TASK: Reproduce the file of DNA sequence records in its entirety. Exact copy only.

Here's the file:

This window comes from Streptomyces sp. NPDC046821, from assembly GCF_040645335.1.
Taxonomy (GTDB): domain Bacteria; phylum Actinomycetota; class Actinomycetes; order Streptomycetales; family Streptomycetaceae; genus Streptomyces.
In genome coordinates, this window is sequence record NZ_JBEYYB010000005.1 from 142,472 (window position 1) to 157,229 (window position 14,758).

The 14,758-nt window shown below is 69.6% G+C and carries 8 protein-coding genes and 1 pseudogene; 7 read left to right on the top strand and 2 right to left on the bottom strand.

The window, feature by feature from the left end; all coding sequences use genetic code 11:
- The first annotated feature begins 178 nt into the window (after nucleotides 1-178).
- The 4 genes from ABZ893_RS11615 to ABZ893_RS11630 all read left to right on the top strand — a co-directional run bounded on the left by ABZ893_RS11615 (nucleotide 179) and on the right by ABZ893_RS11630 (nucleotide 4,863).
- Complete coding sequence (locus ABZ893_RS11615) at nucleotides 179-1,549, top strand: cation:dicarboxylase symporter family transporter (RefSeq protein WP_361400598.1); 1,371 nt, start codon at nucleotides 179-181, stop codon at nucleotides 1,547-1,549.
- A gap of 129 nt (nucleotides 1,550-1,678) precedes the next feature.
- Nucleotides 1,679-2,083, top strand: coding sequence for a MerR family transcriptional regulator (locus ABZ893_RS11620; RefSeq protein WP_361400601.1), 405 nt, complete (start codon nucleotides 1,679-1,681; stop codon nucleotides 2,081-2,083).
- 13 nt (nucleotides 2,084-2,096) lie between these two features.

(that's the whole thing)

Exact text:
This window comes from Streptomyces sp. NPDC046821, from assembly GCF_040645335.1.
Taxonomy (GTDB): domain Bacteria; phylum Actinomycetota; class Actinomycetes; order Streptomycetales; family Streptomycetaceae; genus Streptomyces.
In genome coordinates, this window is sequence record NZ_JBEYYB010000005.1 from 142,472 (window position 1) to 157,229 (window position 14,758).

The 14,758-nt window shown below is 69.6% G+C and carries 8 protein-coding genes and 1 pseudogene; 7 read left to right on the top strand and 2 right to left on the bottom strand.

The window, feature by feature from the left end; all coding sequences use genetic code 11:
- The first annotated feature begins 178 nt into the window (after nucleotides 1-178).
- The 4 genes from ABZ893_RS11615 to ABZ893_RS11630 all read left to right on the top strand — a co-directional run bounded on the left by ABZ893_RS11615 (nucleotide 179) and on the right by ABZ893_RS11630 (nucleotide 4,863).
- Complete coding sequence (locus ABZ893_RS11615) at nucleotides 179-1,549, top strand: cation:dicarboxylase symporter family transporter (RefSeq protein WP_361400598.1); 1,371 nt, start codon at nucleotides 179-181, stop codon at nucleotides 1,547-1,549.
- A gap of 129 nt (nucleotides 1,550-1,678) precedes the next feature.
- Nucleotides 1,679-2,083, top strand: coding sequence for a MerR family transcriptional regulator (locus ABZ893_RS11620; RefSeq protein WP_361400601.1), 405 nt, complete (start codon nucleotides 1,679-1,681; stop codon nucleotides 2,081-2,083).
- 13 nt (nucleotides 2,084-2,096) lie between these two features.